Ford Motor (ticker: F) is set to announce its second-quarter results, but investors in the automotive industry have concerns that may keep the stock from rising, even with a beat-and-raise quarter.
Wall Street analysts are predicting that Ford will report earnings per share (EPS) of 54 cents and an operating profit of $3.2 billion from sales of $43.2 billion. This would be a decrease from the second quarter of 2022, where Ford reported EPS of 68 cents and an operating profit of $3.7 billion from sales of $39.4 billion.
Likely Solid Performance
Despite the potential decrease in numbers, there are reasons to believe that Ford will still deliver solid results. The company’s performance in the first quarter is one key factor. In May, Ford beat Wall Street expectations and maintained its full-year operating profit guidance. CFO John Lawler explained that keeping guidance unchanged was a decision based on the remaining months of the year.
Wall Street analysts currently expect Ford to achieve a full-year operating profit of $10.8 billion.
General Motors’ Influence
General Motors (GM) also plays a role in setting expectations for Ford’s quarter. Recently, GM announced better-than-expected earnings and raised its full-year guidance for operating profit. Despite this positive news, GM’s stock still dropped by approximately 3.5%, indicating that current numbers are not the primary focus for investors.
Instead of current performance, investors in the automotive industry are preoccupied with various issues that may impact sentiment. Factors such as interest rates, pricing strategies, and labor relations are contributing to the cautious outlook.
As Ford prepares to release its second-quarter results, it faces these challenges that may overshadow its solid performance expectations.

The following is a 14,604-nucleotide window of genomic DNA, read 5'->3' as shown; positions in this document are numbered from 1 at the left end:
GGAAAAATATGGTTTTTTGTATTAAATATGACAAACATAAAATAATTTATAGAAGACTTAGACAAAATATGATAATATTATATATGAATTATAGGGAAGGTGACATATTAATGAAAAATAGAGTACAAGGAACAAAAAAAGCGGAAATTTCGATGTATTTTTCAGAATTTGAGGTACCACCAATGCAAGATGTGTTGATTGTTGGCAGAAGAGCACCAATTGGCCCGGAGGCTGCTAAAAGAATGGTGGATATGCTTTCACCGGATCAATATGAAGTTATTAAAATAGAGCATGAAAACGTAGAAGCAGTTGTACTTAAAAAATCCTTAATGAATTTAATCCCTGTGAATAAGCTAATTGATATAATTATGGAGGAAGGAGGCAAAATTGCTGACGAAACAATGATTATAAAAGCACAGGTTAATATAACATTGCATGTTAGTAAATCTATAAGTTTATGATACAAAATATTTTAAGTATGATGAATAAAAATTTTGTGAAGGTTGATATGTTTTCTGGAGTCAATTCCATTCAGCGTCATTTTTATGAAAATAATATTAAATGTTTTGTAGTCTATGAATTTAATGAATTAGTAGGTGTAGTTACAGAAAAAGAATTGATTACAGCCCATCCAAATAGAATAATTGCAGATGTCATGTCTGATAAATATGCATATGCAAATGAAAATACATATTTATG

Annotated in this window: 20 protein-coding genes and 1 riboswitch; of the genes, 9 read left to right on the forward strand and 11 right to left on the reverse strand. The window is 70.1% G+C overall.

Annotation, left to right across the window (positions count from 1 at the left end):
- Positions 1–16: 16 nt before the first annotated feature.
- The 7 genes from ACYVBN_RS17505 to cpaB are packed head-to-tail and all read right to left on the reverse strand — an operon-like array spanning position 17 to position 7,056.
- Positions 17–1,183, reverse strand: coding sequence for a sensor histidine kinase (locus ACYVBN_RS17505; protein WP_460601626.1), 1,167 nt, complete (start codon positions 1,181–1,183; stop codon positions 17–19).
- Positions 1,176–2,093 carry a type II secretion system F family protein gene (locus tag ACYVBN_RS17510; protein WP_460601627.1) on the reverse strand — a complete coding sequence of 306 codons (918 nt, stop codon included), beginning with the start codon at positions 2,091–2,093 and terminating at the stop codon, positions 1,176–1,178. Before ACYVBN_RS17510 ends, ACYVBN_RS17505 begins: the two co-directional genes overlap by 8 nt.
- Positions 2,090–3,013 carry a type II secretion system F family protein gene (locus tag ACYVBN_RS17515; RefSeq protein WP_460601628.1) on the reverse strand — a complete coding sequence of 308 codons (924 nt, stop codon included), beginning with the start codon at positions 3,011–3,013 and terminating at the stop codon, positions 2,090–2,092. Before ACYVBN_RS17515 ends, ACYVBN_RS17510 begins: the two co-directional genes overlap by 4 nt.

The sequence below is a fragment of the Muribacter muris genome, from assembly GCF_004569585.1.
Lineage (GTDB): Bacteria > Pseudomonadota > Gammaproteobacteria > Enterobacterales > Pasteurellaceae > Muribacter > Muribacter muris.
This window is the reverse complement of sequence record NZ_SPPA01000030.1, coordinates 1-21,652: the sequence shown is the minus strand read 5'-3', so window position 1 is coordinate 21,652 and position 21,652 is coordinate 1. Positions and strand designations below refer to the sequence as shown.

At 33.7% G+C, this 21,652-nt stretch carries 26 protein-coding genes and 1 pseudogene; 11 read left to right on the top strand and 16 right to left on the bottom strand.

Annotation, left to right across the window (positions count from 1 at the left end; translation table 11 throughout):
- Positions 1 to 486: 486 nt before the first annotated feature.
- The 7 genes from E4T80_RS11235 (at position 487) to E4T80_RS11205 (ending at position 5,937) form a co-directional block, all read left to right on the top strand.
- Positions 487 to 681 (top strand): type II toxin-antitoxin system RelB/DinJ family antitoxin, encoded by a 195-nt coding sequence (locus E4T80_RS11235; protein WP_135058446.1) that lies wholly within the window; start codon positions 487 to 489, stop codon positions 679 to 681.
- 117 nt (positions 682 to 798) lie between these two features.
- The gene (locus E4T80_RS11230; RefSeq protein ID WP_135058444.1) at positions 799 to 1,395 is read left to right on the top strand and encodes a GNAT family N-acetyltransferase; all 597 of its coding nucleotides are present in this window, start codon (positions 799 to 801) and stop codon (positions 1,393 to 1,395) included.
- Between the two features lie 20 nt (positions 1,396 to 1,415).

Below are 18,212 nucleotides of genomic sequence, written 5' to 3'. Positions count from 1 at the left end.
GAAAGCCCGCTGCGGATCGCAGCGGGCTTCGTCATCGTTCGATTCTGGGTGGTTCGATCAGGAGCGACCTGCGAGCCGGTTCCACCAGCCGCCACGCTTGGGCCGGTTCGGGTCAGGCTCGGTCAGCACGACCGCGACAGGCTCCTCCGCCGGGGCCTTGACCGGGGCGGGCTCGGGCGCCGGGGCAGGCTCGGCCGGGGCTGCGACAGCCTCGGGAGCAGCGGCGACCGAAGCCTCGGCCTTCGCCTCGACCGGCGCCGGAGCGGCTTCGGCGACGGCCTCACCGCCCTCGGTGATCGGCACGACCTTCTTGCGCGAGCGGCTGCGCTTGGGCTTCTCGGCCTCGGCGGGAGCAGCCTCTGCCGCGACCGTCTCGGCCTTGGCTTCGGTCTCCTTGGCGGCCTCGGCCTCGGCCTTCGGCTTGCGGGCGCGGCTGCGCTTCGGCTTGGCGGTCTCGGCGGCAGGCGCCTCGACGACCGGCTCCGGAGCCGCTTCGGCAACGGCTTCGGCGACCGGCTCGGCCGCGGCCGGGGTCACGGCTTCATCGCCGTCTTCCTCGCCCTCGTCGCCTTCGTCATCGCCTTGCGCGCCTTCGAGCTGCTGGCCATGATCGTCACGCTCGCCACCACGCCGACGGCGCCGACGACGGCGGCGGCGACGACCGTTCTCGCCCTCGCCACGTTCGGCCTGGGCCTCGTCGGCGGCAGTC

The Growing Challenges for the US Auto Industry
The US auto industry is currently facing several significant challenges that are impacting both car buyers and automakers. Two key issues contributing to the rising cost of cars are higher interest rates and escalating prices.
Soaring Car Payments
According to recent data, an alarming 17.1% of new car buyers in the US who financed their vehicles had monthly payments exceeding $1,000 in the second quarter. This is a substantial increase from the 4.3% reported in the same period in 2019, before the pandemic hit.
Reasons Behind the Soaring Costs
One major factor driving these soaring costs is the higher interest rates. Additionally, the average transaction price of a new car in the US has risen significantly. In June, it stood at approximately $49,000 compared to $37,000 in June 2019, representing a considerable hike.
Signs of Pricing Weakness
However, there are indications that pricing strength is weakening. Incentives for new car buyers have been on the rise, with June seeing incentives amounting to around $2,000 per unit. This marks the ninth consecutive month of increased incentives and the highest figure since October 2021.
Investors remain cautious regarding falling prices, as they can have adverse effects on the industry. Analysts also acknowledge the potential risk of price moderation heading into 2024. Deutsche Bank analyst Emmanuel Rosner stated, “Vehicle pricing has driven much of GM’s outperformance thus far and could remain a potential source of upside over the rest of the year.” However, he added that there is potential for price moderation.
Labor negotiations with the United Auto Workers union are causing some unease among investors. The current labor deal with major automakers General Motors (GM), Ford, and Stellantis (STLA) is set to expire in September.
Ford is a company currently grappling with these challenges. Investors and analysts are eagerly awaiting the upcoming conference call scheduled for 5 p.m. Eastern time, where Ford management will address these issues.
Over the past year, Ford shares have experienced a modest 4% increase, while the S&P 500 and Dow Jones Industrial Average have seen gains of approximately 14% and 10%, respectively.
The US auto industry faces numerous hurdles that are affecting both consumers and automakers. Addressing these challenges will be crucial to sustaining a thriving industry in the years to come.